Sunday, 23 July 2017

The Advice not taken . . .



In comments on Twitter, Facebook, blogs and the media the great EU Referendum is almost always presented as a "first past the post" electoral victory so we must obey the "will of the people" because that is "democracy".  From time to time, lone voices like mine pop up to remind people that it is not now, and never was, a binding, decision making vote, but an advisory referendum.  That is, presumably the Government (another misused word which has become almost meaningless and an embarrassment) would look at what the voters said, and work out what to do about it.  Maybe some new policies, maybe nothing, maybe more investigation.

Those Brexiteers whose minds were and are already made up, and genuine enquirers who simply don't know, challenge the notion that the referendum was advice seeking.  I show below the relevant paragraph from the briefing paper prepared by the House of Commons Library and dated 3 June 2015 (see photo above) - a whole year before the actual referendum took place.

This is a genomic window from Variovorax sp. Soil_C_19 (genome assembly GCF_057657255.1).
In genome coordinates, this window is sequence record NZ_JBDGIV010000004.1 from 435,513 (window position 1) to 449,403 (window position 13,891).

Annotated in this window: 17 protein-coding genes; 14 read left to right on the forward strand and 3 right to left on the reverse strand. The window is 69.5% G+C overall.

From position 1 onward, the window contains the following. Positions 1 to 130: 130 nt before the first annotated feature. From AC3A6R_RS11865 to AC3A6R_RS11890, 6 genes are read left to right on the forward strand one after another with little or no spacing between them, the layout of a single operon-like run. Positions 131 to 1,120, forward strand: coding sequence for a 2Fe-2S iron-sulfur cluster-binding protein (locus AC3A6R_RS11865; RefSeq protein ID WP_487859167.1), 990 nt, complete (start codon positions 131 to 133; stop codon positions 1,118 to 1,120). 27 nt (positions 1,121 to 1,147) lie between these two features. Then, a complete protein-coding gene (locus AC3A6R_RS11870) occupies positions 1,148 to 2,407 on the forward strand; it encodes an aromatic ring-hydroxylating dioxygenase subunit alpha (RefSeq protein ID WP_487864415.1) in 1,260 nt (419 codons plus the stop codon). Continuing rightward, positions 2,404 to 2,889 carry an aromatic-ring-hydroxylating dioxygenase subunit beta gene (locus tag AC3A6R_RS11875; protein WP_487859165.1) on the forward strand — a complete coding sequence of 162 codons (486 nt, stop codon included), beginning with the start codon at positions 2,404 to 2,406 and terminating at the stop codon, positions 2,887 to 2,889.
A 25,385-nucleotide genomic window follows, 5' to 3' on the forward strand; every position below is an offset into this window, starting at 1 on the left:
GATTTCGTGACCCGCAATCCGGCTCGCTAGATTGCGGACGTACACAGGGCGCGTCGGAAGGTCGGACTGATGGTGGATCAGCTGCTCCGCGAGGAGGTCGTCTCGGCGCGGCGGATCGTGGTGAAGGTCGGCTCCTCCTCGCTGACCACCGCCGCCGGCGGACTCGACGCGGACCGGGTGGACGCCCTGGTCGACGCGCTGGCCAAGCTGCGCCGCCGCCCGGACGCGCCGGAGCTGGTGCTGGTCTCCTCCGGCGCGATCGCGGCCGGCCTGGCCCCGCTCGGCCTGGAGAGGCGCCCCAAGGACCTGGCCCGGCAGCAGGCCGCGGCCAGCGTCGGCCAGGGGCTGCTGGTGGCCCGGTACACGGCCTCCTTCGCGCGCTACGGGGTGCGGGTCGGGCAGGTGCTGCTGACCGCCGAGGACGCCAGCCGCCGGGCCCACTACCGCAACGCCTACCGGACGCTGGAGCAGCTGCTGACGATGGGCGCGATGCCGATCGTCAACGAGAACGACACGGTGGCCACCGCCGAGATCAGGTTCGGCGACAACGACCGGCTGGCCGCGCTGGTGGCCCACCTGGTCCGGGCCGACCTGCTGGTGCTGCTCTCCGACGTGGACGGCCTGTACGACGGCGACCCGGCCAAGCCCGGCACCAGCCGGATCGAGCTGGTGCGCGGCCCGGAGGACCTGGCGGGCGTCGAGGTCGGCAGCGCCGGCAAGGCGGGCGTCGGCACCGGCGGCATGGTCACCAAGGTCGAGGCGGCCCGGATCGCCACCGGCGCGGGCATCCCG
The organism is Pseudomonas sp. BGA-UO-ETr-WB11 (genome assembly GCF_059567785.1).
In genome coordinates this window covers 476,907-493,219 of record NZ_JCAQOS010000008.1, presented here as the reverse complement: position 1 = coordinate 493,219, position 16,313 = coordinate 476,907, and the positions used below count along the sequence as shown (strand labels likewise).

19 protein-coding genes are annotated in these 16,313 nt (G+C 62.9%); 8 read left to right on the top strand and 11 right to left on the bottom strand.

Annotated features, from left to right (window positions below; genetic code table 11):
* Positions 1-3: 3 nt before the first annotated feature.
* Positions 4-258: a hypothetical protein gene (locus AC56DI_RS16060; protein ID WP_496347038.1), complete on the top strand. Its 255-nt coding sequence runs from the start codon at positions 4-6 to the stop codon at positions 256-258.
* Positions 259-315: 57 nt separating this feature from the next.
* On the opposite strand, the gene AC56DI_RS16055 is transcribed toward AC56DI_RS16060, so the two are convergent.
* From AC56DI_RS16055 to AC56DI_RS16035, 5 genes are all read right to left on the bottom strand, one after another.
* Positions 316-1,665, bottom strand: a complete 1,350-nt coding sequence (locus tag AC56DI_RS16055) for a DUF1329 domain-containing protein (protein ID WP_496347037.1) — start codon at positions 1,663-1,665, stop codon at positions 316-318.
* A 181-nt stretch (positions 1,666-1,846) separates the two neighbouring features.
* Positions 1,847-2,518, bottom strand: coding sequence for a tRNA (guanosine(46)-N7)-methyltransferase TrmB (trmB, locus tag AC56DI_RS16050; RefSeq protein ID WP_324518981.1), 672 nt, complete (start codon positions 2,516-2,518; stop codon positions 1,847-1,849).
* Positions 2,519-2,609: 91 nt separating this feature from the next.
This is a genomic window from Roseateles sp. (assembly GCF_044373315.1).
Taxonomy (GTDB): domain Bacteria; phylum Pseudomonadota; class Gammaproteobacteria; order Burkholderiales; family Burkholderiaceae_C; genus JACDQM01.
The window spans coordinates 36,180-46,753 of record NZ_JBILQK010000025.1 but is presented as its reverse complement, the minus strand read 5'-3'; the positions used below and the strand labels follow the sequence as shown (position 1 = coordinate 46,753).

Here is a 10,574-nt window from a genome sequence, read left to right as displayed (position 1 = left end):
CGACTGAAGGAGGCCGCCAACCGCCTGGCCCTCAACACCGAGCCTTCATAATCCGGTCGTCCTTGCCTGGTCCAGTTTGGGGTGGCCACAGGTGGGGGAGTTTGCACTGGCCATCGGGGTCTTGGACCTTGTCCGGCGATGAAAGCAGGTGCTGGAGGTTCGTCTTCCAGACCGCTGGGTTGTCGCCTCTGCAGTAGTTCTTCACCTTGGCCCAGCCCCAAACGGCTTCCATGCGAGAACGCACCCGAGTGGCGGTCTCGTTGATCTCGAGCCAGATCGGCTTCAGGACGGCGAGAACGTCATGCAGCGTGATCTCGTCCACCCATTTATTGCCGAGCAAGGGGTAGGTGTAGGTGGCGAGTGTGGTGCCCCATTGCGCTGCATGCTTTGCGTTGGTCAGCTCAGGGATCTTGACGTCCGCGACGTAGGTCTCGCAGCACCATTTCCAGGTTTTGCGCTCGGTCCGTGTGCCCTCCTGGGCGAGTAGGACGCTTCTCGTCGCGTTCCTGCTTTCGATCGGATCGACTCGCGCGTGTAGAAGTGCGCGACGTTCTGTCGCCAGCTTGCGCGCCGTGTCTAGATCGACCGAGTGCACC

One of the failures of both Government and media around the referendum was that this adisory aspect of the electorate voicing an opinion was, to my knowledge, never mentioned and certainly not emphasised.  Why the Government ignored it we cannot say, the media are more understandable in that they gain readers and viewers by peddling controversy and strong opinions.  There are no sales to be had from "balance" or truth.

So, the fact that those who voted, only a part of the population, were pretty evenly divided about remaining in or leaving the EU has been totally ignored by the House of Commons and the media and the excess of leave voters over remain voters (about 1¼ million people) is taken to represent the will of the whole.  Anything less "democratic" one can scarcely imagine.

Credit, however, must go to the House of Lords, where the whole thing was thoroughly aired and who demonstrated that there are intelligent, caring people at Westminster even though they are not allowed to have much say in what happens to us all.

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